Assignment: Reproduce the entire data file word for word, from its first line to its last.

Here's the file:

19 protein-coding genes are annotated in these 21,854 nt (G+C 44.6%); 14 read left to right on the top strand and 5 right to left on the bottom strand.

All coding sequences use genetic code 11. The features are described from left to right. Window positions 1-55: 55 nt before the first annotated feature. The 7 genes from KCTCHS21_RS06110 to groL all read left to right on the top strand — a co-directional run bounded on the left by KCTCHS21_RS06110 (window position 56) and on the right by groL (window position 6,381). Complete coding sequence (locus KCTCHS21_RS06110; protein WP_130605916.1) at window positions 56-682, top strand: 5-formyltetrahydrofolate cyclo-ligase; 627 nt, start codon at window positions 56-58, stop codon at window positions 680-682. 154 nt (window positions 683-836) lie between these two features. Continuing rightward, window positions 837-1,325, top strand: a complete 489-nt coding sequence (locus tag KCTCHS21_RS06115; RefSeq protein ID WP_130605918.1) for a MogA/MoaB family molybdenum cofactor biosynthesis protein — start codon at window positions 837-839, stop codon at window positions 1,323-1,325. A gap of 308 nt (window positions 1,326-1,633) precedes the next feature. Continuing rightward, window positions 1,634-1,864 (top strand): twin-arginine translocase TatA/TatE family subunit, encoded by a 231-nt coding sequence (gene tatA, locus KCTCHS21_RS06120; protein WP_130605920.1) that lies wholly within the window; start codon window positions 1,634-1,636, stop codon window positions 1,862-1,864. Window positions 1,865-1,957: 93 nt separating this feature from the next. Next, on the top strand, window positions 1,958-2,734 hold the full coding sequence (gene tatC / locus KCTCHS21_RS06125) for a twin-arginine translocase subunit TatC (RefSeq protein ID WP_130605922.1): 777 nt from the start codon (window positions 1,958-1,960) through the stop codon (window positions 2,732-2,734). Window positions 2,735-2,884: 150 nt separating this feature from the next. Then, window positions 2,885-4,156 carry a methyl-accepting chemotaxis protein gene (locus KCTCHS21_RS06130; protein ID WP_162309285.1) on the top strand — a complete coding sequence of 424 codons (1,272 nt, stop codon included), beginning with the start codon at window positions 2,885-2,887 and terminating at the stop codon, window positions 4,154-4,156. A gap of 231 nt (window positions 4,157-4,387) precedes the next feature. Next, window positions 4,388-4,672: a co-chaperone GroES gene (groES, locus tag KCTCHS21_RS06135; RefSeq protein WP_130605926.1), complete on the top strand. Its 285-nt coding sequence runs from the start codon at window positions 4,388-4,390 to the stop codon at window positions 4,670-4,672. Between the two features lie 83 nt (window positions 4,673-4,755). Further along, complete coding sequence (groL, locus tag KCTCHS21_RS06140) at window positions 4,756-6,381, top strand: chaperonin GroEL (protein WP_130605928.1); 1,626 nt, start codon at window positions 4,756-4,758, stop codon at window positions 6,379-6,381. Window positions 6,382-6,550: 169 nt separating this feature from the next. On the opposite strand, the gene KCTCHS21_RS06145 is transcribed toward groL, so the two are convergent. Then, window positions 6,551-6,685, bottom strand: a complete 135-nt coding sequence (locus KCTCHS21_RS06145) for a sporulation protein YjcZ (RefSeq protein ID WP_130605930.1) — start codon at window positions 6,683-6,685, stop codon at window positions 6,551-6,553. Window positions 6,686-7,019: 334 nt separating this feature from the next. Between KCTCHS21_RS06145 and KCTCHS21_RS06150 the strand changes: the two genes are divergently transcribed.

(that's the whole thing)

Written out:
19 protein-coding genes are annotated in these 21,854 nt (G+C 44.6%); 14 read left to right on the top strand and 5 right to left on the bottom strand.

All coding sequences use genetic code 11. The features are described from left to right. Window positions 1-55: 55 nt before the first annotated feature. The 7 genes from KCTCHS21_RS06110 to groL all read left to right on the top strand — a co-directional run bounded on the left by KCTCHS21_RS06110 (window position 56) and on the right by groL (window position 6,381). Complete coding sequence (locus KCTCHS21_RS06110; protein WP_130605916.1) at window positions 56-682, top strand: 5-formyltetrahydrofolate cyclo-ligase; 627 nt, start codon at window positions 56-58, stop codon at window positions 680-682. 154 nt (window positions 683-836) lie between these two features. Continuing rightward, window positions 837-1,325, top strand: a complete 489-nt coding sequence (locus tag KCTCHS21_RS06115; RefSeq protein ID WP_130605918.1) for a MogA/MoaB family molybdenum cofactor biosynthesis protein — start codon at window positions 837-839, stop codon at window positions 1,323-1,325. A gap of 308 nt (window positions 1,326-1,633) precedes the next feature. Continuing rightward, window positions 1,634-1,864 (top strand): twin-arginine translocase TatA/TatE family subunit, encoded by a 231-nt coding sequence (gene tatA, locus KCTCHS21_RS06120; protein WP_130605920.1) that lies wholly within the window; start codon window positions 1,634-1,636, stop codon window positions 1,862-1,864. Window positions 1,865-1,957: 93 nt separating this feature from the next. Next, on the top strand, window positions 1,958-2,734 hold the full coding sequence (gene tatC / locus KCTCHS21_RS06125) for a twin-arginine translocase subunit TatC (RefSeq protein ID WP_130605922.1): 777 nt from the start codon (window positions 1,958-1,960) through the stop codon (window positions 2,732-2,734). Window positions 2,735-2,884: 150 nt separating this feature from the next. Then, window positions 2,885-4,156 carry a methyl-accepting chemotaxis protein gene (locus KCTCHS21_RS06130; protein ID WP_162309285.1) on the top strand — a complete coding sequence of 424 codons (1,272 nt, stop codon included), beginning with the start codon at window positions 2,885-2,887 and terminating at the stop codon, window positions 4,154-4,156. A gap of 231 nt (window positions 4,157-4,387) precedes the next feature. Next, window positions 4,388-4,672: a co-chaperone GroES gene (groES, locus tag KCTCHS21_RS06135; RefSeq protein WP_130605926.1), complete on the top strand. Its 285-nt coding sequence runs from the start codon at window positions 4,388-4,390 to the stop codon at window positions 4,670-4,672. Between the two features lie 83 nt (window positions 4,673-4,755). Further along, complete coding sequence (groL, locus tag KCTCHS21_RS06140) at window positions 4,756-6,381, top strand: chaperonin GroEL (protein WP_130605928.1); 1,626 nt, start codon at window positions 4,756-4,758, stop codon at window positions 6,379-6,381. Window positions 6,382-6,550: 169 nt separating this feature from the next. On the opposite strand, the gene KCTCHS21_RS06145 is transcribed toward groL, so the two are convergent. Then, window positions 6,551-6,685, bottom strand: a complete 135-nt coding sequence (locus KCTCHS21_RS06145) for a sporulation protein YjcZ (RefSeq protein ID WP_130605930.1) — start codon at window positions 6,683-6,685, stop codon at window positions 6,551-6,553. Window positions 6,686-7,019: 334 nt separating this feature from the next. Between KCTCHS21_RS06145 and KCTCHS21_RS06150 the strand changes: the two genes are divergently transcribed.